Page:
Do you promote optimal patient outcomes, advocate for patients’ voices, and implement change? Then you’re a nurse leader. It is easy to think of nurse leaders as those in administrative positions or conducting bedside research, but the reality is that nursing leadership can take on many roles through a variety of different nursing positions, from generalist to certified to advanced practice. Leadership is about influencing change and improvement, inspiring those around you.
Nurse leaders are those identifying and addressing practice or knowledge gaps in their practice area, implementing quality improvement projects, developing practice policies and procedures, advocating for the voice of patients and caregivers, removing barriers to practicing and being reimbursed for the full scope of licensure, or playing a role in shared governance. Opportunities for leadership are growing, but may remain unrecognized by nurses who haven’t realized their leadership potential or the impact it may have on their peers, patients, and healthcare as a whole.
How ONS Is Developing Nurse Leaders
We need new nurse leaders who can guide oncology nurses to the future of cancer care. ONS has an ongoing commitment to cultivating new leaders, those who will generate knowledge, be change agents, mentor the next generation of clinical and advanced practice nurses, and play a role in patient advocacy—helping patients and their families navigate a complex healthcare system with more cancer treatment options than ever before.
Historically, we’ve provided leadership education, offered writing workshops to mentor new authors and presenters, and offered mentorship and networking opportunities to aspiring leaders. Now, we’re adding this new ONS Voice column for 2018. Throughout this series, you will hear from ONS leaders at the national and local chapter levels as we take on challenges facing nursing and cancer care. As you read the experiences of oncology nurse leaders in the care of patients with cancer, consider what could be done at your practice site or what leadership involvement may look like for you, whether at your own institution or in ONS.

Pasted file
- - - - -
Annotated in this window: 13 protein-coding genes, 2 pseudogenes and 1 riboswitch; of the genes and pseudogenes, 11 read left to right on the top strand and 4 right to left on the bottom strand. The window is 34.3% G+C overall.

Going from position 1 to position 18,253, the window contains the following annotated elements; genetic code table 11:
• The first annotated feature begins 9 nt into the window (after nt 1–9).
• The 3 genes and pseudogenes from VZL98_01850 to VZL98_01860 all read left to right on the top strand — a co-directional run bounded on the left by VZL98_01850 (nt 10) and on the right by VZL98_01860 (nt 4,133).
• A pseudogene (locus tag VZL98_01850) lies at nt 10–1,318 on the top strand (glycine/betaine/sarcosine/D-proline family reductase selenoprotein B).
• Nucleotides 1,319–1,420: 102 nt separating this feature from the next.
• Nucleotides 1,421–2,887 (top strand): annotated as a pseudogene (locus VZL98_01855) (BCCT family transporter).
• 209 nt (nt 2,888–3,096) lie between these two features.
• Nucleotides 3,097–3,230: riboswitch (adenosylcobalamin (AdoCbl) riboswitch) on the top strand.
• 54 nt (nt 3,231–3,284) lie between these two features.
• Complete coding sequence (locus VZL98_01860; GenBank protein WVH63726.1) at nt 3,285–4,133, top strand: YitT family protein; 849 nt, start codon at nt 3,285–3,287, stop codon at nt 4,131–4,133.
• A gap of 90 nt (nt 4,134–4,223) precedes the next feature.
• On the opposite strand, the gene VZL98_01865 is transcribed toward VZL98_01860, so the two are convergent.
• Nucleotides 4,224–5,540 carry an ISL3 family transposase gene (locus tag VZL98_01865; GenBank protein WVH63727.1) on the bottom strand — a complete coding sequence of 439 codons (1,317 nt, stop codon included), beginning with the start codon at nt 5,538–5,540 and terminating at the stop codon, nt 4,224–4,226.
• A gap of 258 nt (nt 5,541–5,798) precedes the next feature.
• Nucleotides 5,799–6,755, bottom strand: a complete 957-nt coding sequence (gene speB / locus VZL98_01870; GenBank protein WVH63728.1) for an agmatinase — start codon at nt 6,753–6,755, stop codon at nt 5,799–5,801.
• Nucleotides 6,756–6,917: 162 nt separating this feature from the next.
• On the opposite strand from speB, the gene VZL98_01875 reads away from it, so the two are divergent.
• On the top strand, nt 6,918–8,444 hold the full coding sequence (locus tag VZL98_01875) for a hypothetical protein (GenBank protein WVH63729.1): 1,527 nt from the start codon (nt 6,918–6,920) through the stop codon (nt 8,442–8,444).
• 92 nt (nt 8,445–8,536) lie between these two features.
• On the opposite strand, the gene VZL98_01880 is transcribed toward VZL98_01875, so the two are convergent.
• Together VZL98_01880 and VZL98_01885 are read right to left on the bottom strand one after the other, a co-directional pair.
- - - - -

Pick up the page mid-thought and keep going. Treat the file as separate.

How You Can Get Involved
Healthcare professionals find themselves in an age fraught with change, policy, and pressure to perform. But with this brings opportunity for new successes, evidence, and approaches to cancer care. Although oncology nurses may see different challenges in a variety of practice settings and patient populations, solutions may be universal.
As you read these columns, consider what you are working on that needs to be shared. Discuss ideas and opportunities with your nursing team. Consider sharing with your local ONS chapter, submitting an article for publication in an ONS journal, starting a discussion on an ONS community board, or writing for the ONS Voice website (email pubONSvoice@ons.org for more details on how to submit). See the sidebar for additional ideas for getting involved.
In 2018, we will see clinical advancements in cancer treatment, increased focus on quality outcomes, and healthcare policy changes. Effective leadership from nurses throughout the profession regardless of role or practice setting will help to ensure oncology nurses are ready for what lies ahead.